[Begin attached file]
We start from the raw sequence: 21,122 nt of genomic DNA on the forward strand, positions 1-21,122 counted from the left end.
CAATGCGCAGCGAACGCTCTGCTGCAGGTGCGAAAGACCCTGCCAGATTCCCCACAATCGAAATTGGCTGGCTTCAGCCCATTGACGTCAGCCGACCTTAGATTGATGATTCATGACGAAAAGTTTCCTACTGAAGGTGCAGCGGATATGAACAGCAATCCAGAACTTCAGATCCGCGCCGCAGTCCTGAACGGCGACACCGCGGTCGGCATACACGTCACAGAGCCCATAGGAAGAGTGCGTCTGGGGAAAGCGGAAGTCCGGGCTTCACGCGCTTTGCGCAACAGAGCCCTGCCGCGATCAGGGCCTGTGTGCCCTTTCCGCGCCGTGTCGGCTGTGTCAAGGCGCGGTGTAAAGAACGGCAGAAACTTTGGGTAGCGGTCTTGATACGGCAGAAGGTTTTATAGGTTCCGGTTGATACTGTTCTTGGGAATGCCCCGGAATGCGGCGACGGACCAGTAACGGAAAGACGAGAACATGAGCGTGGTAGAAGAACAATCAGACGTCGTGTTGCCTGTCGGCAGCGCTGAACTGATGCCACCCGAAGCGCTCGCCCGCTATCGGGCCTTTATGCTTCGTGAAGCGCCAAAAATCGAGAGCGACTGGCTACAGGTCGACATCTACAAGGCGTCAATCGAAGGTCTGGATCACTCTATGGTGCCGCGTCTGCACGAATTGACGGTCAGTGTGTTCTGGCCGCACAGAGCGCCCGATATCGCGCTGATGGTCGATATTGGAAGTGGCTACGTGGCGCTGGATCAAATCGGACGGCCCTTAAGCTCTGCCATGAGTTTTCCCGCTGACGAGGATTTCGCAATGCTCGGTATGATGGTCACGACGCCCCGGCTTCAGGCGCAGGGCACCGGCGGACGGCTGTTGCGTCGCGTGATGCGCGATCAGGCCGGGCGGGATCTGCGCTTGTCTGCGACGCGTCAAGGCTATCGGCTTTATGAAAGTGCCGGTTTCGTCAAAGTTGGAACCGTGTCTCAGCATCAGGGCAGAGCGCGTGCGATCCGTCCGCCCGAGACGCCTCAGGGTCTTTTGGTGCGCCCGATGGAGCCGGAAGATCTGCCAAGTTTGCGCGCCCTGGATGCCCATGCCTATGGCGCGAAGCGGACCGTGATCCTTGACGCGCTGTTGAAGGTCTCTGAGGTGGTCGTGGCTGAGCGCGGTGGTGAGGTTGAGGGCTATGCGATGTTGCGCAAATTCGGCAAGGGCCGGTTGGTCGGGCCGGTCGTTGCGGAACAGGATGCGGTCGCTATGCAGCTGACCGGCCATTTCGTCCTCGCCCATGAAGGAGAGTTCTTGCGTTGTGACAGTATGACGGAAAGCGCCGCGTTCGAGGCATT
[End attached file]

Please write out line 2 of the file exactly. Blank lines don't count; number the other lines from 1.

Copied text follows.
CAATGCGCAGCGAACGCTCTGCTGCAGGTGCGAAAGACCCTGCCAGATTCCCCACAATCGAAATTGGCTGGCTTCAGCCCATTGACGTCAGCCGACCTTAGATTGATGATTCATGACGAAAAGTTTCCTACTGAAGGTGCAGCGGATATGAACAGCAATCCAGAACTTCAGATCCGCGCCGCAGTCCTGAACGGCGACACCGCGGTCGGCATACACGTCACAGAGCCCATAGGAAGAGTGCGTCTGGGGAAAGCGGAAGTCCGGGCTTCACGCGCTTTGCGCAACAGAGCCCTGCCGCGATCAGGGCCTGTGTGCCCTTTCCGCGCCGTGTCGGCTGTGTCAAGGCGCGGTGTAAAGAACGGCAGAAACTTTGGGTAGCGGTCTTGATACGGCAGAAGGTTTTATAGGTTCCGGTTGATACTGTTCTTGGGAATGCCCCGGAATGCGGCGACGGACCAGTAACGGAAAGACGAGAACATGAGCGTGGTAGAAGAACAATCAGACGTCGTGTTGCCTGTCGGCAGCGCTGAACTGATGCCACCCGAAGCGCTCGCCCGCTATCGGGCCTTTATGCTTCGTGAAGCGCCAAAAATCGAGAGCGACTGGCTACAGGTCGACATCTACAAGGCGTCAATCGAAGGTCTGGATCACTCTATGGTGCCGCGTCTGCACGAATTGACGGTCAGTGTGTTCTGGCCGCACAGAGCGCCCGATATCGCGCTGATGGTCGATATTGGAAGTGGCTACGTGGCGCTGGATCAAATCGGACGGCCCTTAAGCTCTGCCATGAGTTTTCCCGCTGACGAGGATTTCGCAATGCTCGGTATGATGGTCACGACGCCCCGGCTTCAGGCGCAGGGCACCGGCGGACGGCTGTTGCGTCGCGTGATGCGCGATCAGGCCGGGCGGGATCTGCGCTTGTCTGCGACGCGTCAAGGCTATCGGCTTTATGAAAGTGCCGGTTTCGTCAAAGTTGGAACCGTGTCTCAGCATCAGGGCAGAGCGCGTGCGATCCGTCCGCCCGAGACGCCTCAGGGTCTTTTGGTGCGCCCGATGGAGCCGGAAGATCTGCCAAGTTTGCGCGCCCTGGATGCCCATGCCTATGGCGCGAAGCGGACCGTGATCCTTGACGCGCTGTTGAAGGTCTCTGAGGTGGTCGTGGCTGAGCGCGGTGGTGAGGTTGAGGGCTATGCGATGTTGCGCAAATTCGGCAAGGGCCGGTTGGTCGGGCCGGTCGTTGCGGAACAGGATGCGGTCGCTATGCAGCTGACCGGCCATTTCGTCCTCGCCCATGAAGGAGAGTTCTTGCGTTGTGACAGTATGACGGAAAGCGCCGCGTTCGAGGCATT